"One, if you receive spam or scams on one of your mail accounts, you can immediately deduce that the service you subscribed to with this address either got compromised or unethically sold your info to spammers," Lovet said. "You can then take relevant action, like closing your subscription."
"Two, if cybercriminals compromise one of your email accounts, they will only be able to compromise the sole service you used it to subscribe to (via the 'email me my forgotten password' ubiquitous feature)."
Use disposable credit-card numbers if possible.
Some banks and issuers, such as Bank of America, Citi and Discover, offer disposable credit-card numbers to their customers. You can go to their websites and generate a new, one-time credit-card number on the fly — one that's useless to data thieves.
(Never use a debit card online, since that money is deducted straight from your account and you have only 48 hours to notify the bank in case of fraud.)
Use a new password for every account.
Yes, it's hard to remember the password for each account, but it isn't safe to let your browser do it for you. If your computer is compromised, the passwords are readily available and your accounts can be hijacked.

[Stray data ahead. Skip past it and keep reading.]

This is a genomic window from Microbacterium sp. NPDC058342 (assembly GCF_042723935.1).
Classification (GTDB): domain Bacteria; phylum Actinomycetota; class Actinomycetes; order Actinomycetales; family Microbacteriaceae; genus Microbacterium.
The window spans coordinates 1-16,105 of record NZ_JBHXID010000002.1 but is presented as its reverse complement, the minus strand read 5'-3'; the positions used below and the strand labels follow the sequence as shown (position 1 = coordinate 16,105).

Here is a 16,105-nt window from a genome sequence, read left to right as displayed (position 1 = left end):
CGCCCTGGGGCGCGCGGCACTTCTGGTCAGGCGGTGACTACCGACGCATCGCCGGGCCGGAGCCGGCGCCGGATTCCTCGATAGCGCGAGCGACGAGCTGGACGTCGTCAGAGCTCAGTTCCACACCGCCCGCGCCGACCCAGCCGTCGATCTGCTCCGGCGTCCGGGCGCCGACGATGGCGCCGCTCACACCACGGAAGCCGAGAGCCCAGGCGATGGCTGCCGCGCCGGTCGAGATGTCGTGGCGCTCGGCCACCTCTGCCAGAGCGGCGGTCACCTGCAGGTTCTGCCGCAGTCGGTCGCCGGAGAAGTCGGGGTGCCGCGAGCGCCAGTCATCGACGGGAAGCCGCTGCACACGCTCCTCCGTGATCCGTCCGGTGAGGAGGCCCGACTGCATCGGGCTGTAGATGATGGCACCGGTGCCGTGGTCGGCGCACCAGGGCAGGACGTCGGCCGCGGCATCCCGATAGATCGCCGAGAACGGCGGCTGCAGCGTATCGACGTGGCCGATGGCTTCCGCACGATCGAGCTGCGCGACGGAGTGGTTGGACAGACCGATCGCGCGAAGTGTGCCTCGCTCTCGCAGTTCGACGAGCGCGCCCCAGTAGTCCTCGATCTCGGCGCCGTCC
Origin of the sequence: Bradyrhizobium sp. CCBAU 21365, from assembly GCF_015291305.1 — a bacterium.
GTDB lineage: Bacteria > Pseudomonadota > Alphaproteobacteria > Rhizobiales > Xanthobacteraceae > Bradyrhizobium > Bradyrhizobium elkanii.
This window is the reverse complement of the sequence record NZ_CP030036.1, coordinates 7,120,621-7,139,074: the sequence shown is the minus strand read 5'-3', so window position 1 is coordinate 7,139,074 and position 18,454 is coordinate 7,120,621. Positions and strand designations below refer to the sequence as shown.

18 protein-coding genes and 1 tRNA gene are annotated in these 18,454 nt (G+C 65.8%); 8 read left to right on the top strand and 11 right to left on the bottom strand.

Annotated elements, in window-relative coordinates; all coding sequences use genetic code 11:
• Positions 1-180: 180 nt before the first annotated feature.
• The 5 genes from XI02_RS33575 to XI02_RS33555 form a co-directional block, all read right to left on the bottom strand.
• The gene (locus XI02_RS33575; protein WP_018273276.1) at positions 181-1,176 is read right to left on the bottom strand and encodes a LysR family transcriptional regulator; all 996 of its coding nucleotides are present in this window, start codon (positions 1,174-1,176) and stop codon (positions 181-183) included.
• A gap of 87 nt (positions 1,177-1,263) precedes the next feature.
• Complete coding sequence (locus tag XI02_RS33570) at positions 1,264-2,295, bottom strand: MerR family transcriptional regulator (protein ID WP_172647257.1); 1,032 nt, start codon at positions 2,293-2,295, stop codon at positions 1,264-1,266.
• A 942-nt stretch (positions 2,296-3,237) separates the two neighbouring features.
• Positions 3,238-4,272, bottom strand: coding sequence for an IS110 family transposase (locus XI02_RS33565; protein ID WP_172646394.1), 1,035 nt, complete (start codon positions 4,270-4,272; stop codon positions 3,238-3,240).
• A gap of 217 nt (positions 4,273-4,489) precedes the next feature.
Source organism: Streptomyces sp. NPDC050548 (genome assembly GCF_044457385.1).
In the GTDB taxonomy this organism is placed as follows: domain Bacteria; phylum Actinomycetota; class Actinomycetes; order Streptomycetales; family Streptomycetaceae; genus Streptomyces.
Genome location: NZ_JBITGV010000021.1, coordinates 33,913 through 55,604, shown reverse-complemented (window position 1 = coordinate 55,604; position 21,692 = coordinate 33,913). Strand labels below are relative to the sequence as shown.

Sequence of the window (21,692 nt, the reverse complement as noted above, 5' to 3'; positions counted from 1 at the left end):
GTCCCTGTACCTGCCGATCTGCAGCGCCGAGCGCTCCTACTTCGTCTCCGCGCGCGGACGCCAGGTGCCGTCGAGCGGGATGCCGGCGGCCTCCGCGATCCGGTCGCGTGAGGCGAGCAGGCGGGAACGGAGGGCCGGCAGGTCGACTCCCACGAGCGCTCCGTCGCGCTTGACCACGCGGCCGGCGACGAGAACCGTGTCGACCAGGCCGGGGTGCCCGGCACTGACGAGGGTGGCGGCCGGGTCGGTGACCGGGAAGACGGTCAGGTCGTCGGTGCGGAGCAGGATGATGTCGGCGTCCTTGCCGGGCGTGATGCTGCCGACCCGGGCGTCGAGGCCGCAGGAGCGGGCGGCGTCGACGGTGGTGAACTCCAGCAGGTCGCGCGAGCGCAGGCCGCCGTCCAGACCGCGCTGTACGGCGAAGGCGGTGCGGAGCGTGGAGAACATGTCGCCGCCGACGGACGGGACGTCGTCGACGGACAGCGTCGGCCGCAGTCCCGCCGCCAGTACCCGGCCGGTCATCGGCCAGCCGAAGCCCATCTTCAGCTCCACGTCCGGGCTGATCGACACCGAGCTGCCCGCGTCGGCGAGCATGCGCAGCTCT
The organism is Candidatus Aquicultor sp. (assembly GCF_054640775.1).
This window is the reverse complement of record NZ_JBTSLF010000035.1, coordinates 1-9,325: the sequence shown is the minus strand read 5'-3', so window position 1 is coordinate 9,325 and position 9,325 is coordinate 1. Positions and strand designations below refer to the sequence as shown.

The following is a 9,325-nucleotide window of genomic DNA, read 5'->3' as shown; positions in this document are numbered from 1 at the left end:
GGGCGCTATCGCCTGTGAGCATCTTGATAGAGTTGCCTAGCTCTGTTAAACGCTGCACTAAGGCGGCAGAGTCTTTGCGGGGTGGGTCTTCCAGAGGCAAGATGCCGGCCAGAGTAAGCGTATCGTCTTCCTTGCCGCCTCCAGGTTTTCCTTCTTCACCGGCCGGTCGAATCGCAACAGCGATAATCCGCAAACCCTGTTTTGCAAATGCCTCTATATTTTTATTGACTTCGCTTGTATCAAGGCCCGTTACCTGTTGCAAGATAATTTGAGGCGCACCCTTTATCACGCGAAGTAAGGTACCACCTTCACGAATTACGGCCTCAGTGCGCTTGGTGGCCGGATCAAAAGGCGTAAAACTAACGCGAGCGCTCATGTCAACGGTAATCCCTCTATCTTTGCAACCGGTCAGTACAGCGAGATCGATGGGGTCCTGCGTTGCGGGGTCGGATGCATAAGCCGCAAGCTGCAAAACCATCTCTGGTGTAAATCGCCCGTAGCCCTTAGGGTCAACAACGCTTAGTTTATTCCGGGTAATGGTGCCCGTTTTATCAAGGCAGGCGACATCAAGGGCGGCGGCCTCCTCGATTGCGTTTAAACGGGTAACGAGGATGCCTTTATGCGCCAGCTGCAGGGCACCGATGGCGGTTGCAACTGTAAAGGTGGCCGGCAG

Some, but not all, Web browsers allow you to encrypt your passwords and create a master password for the "vault."
You'll be better off signing up for one of the many free or inexpensive password-management services that do this better.
Catalin Cosoi, head of Romania-based BitDefender's online threats lab, adds that it's not enough to just have a different password for any account.
"It must be an un-guessable password," Cosoi said. "If you use 'facebook_password' for your Facebook account or 'twitter_password' for your Twitter account, that's not protection.
"As an advice, think of a proposition, something like: 'I'm the smartest person on this planet." Then pick only the first letters: 'ITSPOTP.' Then replace 'O' with 0 (zero) and you get 'ITSP0TP.' It's easy to remember. And you can easily add other characters in there to make it even more complicated."
Don't provide any nonessential personal information.